'WE ARE ASTOUNDED' - Uber comes out fighting over ban amid mounting customer anger


Uber come out fighting over ban as 187,000 sign petition backing firm amid mounting customer anger

Uber employs 40,000 drivers in London alone - but TFL has deemed it 'not fit and proper' to hold a licence

22nd September 2017,Updated: 22nd September 2017,

UBER has come out fighting after being stripped of its licence - as more than 187,000 fuming customers sign a petition to keep the app alive in London.
Transport for London announced this morning that the company will not be given another private hire operator licence after its current one expires on September 30 over safety fears.

They said Uber in London is "not fit and proper" to hold the licence but the firm is going to appeal the decision and will be able to operate in the capital until the process is over.
If they lose the appeal, Londoners will no longer be able to get an Uber - but the move will be welcomed by black cab drivers who have long campaigned against the private hire company.
Uber has since urged its London users to fight the decision as 40,000 drivers - the equivalent of the population of Dover in Kent - will lose their jobs.
There are currently 3.5 million passengers in London using the app - just under half the population of the capital.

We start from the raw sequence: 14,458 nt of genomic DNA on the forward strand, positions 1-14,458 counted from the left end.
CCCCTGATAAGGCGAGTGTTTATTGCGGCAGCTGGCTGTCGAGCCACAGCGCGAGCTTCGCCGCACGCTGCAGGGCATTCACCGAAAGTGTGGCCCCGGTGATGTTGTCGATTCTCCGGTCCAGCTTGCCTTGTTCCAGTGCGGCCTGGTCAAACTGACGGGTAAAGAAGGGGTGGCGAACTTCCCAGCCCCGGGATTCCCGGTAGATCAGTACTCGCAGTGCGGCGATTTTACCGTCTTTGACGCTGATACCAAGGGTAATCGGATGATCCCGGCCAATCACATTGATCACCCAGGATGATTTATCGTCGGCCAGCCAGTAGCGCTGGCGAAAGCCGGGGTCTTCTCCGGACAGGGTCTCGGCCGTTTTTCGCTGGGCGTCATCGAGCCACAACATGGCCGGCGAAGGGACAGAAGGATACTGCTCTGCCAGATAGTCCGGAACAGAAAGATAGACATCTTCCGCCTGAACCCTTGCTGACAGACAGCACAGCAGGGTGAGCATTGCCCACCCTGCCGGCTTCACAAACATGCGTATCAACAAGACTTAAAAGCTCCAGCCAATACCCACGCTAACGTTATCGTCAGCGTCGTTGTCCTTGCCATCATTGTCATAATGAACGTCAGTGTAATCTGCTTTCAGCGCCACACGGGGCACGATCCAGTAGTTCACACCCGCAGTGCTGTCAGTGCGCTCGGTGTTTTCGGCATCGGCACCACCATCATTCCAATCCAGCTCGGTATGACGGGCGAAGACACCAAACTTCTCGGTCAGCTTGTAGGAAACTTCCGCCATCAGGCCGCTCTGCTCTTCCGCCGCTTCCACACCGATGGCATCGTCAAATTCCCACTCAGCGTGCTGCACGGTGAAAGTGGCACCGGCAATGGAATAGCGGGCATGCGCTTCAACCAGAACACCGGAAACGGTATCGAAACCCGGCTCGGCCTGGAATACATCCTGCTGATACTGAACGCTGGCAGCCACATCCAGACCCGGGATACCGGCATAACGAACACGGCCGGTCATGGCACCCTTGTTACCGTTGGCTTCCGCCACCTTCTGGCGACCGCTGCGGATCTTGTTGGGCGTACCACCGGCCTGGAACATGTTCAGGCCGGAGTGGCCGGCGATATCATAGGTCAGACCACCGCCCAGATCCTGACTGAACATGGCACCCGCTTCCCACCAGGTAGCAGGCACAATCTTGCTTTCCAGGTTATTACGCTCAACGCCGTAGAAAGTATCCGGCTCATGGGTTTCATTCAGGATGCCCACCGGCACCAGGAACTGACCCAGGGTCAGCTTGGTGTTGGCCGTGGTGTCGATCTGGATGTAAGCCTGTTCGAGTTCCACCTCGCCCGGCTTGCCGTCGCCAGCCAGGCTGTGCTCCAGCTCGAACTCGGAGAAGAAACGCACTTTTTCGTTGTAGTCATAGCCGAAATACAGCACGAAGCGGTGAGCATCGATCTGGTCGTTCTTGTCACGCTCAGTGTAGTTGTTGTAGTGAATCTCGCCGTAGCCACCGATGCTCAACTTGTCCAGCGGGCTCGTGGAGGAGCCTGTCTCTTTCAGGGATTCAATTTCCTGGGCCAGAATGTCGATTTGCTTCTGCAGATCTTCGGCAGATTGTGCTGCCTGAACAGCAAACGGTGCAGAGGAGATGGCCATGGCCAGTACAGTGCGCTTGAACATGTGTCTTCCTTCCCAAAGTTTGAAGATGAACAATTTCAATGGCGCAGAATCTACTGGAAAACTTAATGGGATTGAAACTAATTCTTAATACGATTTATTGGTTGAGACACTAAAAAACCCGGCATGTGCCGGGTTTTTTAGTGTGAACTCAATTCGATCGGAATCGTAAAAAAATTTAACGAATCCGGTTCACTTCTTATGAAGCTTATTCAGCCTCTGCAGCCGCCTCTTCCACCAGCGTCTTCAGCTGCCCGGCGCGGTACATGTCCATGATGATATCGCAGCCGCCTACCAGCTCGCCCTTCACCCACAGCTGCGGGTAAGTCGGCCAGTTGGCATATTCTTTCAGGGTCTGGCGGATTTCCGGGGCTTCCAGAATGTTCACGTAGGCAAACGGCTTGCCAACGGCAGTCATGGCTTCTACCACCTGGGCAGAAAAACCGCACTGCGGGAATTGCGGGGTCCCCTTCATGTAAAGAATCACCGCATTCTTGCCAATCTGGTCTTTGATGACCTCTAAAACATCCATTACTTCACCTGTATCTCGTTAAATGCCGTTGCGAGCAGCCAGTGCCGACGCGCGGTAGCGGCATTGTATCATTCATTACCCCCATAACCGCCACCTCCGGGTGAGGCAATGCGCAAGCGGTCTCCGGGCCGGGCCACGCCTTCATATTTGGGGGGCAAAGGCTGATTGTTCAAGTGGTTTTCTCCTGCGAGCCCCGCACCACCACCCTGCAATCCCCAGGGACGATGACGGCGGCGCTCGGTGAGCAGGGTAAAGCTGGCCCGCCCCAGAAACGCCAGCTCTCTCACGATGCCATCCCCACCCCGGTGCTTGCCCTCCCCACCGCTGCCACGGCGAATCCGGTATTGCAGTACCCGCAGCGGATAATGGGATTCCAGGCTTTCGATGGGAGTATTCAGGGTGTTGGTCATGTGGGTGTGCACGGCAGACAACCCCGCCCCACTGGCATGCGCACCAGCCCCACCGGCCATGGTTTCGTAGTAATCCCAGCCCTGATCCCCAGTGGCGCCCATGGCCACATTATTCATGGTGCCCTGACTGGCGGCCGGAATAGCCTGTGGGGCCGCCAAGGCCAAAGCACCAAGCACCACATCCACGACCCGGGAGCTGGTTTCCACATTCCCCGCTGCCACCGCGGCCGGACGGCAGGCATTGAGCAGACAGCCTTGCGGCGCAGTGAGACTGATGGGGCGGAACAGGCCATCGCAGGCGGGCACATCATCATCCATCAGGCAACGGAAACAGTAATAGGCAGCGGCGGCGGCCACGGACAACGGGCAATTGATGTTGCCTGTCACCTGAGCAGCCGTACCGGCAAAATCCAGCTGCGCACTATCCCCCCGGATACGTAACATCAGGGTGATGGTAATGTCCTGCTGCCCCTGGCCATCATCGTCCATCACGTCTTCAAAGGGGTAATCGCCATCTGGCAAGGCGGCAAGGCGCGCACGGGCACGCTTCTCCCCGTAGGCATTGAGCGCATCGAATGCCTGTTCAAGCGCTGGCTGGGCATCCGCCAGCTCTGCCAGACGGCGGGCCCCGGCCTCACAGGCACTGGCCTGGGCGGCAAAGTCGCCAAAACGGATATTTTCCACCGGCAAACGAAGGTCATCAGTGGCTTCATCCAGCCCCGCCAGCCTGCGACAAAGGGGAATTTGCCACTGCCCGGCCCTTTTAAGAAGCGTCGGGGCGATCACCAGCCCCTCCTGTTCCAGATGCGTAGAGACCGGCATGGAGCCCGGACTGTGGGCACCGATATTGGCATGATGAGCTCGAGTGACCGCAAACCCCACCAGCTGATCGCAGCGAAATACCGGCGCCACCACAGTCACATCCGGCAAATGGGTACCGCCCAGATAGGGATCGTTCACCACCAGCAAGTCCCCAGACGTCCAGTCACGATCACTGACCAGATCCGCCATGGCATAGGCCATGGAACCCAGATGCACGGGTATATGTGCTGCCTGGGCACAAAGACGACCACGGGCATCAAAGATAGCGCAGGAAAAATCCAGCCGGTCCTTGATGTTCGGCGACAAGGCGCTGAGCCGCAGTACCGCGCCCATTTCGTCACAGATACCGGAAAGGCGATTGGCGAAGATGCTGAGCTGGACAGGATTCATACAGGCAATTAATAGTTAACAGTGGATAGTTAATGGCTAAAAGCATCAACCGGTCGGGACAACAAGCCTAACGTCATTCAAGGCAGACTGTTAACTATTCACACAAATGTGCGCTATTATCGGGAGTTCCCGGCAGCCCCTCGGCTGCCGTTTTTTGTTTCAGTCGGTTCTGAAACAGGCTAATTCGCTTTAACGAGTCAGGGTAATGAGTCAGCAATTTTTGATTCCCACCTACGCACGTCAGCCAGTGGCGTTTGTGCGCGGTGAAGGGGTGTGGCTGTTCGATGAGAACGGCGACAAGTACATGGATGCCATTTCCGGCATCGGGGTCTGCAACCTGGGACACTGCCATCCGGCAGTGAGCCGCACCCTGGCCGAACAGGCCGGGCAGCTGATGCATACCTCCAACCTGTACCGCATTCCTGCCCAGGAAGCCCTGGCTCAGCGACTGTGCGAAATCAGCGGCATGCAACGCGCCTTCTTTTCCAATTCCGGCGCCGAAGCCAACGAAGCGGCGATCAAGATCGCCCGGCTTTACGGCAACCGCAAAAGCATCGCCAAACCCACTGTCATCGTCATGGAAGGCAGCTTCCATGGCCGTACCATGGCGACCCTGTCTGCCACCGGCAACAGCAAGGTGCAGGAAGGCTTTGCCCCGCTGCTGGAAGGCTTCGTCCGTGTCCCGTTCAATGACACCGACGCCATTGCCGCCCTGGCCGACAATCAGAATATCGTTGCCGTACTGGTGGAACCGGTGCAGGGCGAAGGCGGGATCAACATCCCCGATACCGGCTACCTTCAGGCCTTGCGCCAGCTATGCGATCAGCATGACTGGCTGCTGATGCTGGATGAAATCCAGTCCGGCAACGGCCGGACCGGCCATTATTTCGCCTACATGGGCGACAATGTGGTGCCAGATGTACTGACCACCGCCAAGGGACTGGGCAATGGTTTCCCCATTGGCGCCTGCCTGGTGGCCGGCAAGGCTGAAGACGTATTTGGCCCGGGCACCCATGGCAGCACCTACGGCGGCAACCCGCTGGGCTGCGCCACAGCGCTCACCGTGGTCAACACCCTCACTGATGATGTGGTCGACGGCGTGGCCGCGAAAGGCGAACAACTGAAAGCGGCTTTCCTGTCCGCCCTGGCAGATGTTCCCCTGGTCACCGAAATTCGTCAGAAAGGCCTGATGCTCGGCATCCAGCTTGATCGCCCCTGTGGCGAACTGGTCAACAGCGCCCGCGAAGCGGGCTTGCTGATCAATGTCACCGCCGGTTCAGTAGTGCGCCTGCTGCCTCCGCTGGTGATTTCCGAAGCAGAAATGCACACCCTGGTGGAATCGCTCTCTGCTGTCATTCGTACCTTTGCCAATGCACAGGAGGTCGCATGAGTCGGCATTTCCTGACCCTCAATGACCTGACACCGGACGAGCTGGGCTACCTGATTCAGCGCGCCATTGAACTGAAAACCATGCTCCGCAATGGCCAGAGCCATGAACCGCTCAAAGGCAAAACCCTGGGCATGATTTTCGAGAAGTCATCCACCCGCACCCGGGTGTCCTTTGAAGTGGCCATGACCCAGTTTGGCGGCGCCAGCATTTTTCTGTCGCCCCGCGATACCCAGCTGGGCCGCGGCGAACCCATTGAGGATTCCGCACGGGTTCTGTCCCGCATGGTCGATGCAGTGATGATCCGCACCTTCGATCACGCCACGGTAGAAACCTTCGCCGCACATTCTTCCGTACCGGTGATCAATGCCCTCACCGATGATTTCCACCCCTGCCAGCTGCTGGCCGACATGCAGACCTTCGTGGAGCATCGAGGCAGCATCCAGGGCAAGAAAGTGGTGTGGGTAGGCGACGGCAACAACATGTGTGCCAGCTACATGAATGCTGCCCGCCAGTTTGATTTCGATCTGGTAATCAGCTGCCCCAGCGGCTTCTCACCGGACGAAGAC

More than 187,000 people have already signed a petition set up by Tom Elvidge, general manager of Uber in London, calling on Mayor of London Sadiq Khan to make a U-turn on the plans.
The company also sent out an email to its London users who are as "astounded" by the decision as Uber are.

Black cab drivers celebrate the Uber decision by Transport for London
It said: "By trying to ban the app from the capital, the Mayor and Transport for London have caved in to a small number of people who want to restrict consumer choice.
"Not only will this decision deprive you of the choice of a convenient way of getting about town, it will also put more than 40,000 licensed drivers who rely on our app out of work."
Fuming customers also slammed the move on social media - with some calling on TfL to make the night Tube more frequent instead.
@foodieflo1985 said: "Are TfL going to speed up the night tube now?? How will people get home safely if #uber isn't there?! Black cabs are too expensive".
More than 33,000 people have already signed a petition set up by Tom Elvidge, general manager of Uber in London
 Uber has also written to its drivers in London, urging them to sign the petition
Uber has also written to its drivers in London, urging them to sign the petition
@SteveCross91OF wrote: "Monitored journey, License plate, face and name saved, Estimated fair upon arrival but yet this is seen as ‘Unsafe’. Pathetic #Uber".
@NenehTrainer fumed: "If you’re going to end #Uber then make the tubes 24 hour, 7days per week. And black cabs half in price. What a joke of a city. @TfL".
@powell6269 said: "Loosing #Uber makes london more unsafe for young people, especially students who can't afford the ridiculous rates of black cabs."